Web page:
Refer now to FIG. 2 showing the same chuck apparatus 10 being employed to pick-up a large die 25 when the adjacent die space 26 to the left of the die 25 is empty and there is a die 27 in the adjacent die space to the right. The membrane area in the die space 26 is unrestrained and free to stretch over a large area while the membrane area under die 27 cannot stretch due to the adhesive restraint attachment to die 27. Since the membrane area 26 can stretch it is pulled by vacuum forces into contact with the profile of chuck face 12 as shown. Initially, when the die eject pin 21 separates the membrane 16 from the die face 12, the adhesive layer 17 is in contact with the full bottom surface of large die 25 as well as the adjacent large die 27 so that the cavity 28 extends under both die (dies) 25 and 27 before assuming the position shown in FIG. 2. The vacuum force that extends under both die 25 and 27 in cavity 28 creates a vertical upward force on both die 25 and 27, however, die 25 is held by die eject pin 21 while the adjacent die 27 is forced by atmospheric pressure in contact with the chuck face or profile 12 as shown in FIG. 2. The atmospheric force on die 27 causes the die 27 to pivot on its right most edge which results in a partial release of the adhesive on the right side of die 25. Unfortunately, this unsymmetrical release of forces tilts the die 25 so that the cavity 22 becomes even smaller. Now when the pick-up tool 15 attempts to pull die 25 from the adhesive layer 17, the vacuum passage 29 is not closed by die 25 and no pick-up force is applied to extract or pick-up die 25. The large die thus remains on the adhesive layer 17 in the position shown in FIG. 2 and the subsequent operation of the die bonder causes a malfunction because no die is placed on the package to which the die is to be attached.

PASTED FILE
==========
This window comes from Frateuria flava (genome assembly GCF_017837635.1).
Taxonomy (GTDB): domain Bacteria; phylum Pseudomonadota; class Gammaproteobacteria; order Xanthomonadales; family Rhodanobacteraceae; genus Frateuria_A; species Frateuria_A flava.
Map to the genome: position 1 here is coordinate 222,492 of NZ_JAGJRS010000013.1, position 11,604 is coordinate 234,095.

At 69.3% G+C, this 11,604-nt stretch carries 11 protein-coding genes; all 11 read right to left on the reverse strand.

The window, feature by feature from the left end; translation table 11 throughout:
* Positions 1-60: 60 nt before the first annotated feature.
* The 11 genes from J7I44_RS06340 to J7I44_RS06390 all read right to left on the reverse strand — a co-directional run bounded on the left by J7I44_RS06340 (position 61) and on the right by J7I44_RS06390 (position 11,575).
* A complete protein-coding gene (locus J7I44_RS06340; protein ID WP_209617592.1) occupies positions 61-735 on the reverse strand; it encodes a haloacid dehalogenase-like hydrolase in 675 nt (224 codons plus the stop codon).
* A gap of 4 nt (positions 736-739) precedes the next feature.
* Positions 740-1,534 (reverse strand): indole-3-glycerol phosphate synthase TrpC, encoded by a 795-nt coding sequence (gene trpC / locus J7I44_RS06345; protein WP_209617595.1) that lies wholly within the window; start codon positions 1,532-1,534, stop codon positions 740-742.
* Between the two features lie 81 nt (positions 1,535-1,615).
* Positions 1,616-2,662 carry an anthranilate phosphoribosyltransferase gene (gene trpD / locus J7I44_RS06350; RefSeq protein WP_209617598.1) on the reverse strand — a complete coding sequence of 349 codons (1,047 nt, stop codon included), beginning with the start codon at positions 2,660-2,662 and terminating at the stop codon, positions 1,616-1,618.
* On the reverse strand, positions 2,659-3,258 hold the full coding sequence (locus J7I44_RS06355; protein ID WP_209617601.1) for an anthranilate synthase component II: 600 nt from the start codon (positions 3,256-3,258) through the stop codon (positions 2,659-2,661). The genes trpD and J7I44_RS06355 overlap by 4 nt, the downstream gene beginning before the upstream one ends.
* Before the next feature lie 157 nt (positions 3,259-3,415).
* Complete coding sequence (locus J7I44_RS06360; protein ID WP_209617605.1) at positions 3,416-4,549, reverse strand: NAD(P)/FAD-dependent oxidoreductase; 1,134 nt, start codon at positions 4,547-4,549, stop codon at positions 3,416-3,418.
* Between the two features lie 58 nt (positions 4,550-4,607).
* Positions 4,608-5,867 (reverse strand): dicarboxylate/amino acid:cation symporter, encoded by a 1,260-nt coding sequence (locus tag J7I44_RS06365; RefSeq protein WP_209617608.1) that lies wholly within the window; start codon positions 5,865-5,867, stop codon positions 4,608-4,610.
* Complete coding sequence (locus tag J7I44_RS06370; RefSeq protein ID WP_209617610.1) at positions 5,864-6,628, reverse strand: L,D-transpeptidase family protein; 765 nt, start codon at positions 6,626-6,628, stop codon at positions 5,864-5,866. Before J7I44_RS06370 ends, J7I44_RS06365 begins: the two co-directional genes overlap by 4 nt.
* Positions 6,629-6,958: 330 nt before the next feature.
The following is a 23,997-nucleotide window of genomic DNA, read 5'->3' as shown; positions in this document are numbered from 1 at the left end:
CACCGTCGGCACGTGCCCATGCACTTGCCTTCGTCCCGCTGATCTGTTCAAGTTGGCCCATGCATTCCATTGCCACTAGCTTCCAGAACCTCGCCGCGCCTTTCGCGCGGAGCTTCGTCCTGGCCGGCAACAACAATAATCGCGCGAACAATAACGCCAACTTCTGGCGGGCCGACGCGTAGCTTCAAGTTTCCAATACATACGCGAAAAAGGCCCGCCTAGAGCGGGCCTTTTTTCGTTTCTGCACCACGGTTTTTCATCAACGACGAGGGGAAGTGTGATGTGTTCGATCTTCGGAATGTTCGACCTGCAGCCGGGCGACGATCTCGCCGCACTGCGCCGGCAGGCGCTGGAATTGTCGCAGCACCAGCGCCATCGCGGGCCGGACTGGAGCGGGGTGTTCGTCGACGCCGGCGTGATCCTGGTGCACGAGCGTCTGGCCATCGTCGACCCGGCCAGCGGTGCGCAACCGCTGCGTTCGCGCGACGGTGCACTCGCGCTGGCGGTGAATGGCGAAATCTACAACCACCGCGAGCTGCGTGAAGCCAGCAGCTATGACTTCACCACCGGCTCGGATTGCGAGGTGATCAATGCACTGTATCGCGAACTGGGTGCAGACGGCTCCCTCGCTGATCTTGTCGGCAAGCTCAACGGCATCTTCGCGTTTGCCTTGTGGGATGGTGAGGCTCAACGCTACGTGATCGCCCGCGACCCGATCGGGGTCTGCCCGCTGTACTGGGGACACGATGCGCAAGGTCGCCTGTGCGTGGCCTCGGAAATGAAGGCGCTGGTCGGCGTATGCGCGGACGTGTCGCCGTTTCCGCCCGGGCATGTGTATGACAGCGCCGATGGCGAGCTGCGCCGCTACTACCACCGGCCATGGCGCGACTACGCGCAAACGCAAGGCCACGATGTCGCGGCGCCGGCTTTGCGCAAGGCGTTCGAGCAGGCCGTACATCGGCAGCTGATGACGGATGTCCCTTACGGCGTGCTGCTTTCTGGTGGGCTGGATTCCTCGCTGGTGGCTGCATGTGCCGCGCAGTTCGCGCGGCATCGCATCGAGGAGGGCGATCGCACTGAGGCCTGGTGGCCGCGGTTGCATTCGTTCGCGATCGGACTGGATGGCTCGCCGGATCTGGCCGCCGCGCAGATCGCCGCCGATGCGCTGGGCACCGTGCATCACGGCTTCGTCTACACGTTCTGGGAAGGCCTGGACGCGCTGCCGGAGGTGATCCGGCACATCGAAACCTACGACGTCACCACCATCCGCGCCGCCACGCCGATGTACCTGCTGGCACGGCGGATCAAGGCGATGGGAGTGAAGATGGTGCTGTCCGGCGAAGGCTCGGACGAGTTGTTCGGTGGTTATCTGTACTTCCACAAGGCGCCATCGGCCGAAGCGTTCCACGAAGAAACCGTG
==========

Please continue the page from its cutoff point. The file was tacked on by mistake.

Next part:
A study of the forces acting on die 25 at the time of pick-up resulted in attempting to increase the downward force of the die collet 15 and an attempt to clamp and hold die 25 substantially horizontal while die eject pin 21 was moved with a larger force to the eject position shown in FIG. 2. Even though the die collet insert 31 was made of a resilient but hard material, the clamping or pinching force between eject pin 21 and die collet insert 31 was sufficient to cause damage to the active face of die 25 before being able to maintain the die in a horizontal position when picking up large die.
Refer now to FIG. 3 showing an enlarged cross-section view of the preferred embodiment of the present invention chuck apparatus 30. The central housing means 32 is mounted on a die bonder (not shown) by sleeve adapter 33. The outer housing means 34 is slidably mounted on central housing means 32. Outer housing 32 is spring biased by springs 35 and outer chuck face 36 to its extended position which is limited by cap screw 37 threaded into the side of central housing 32 and by guide slots 38 in the outer housing 34.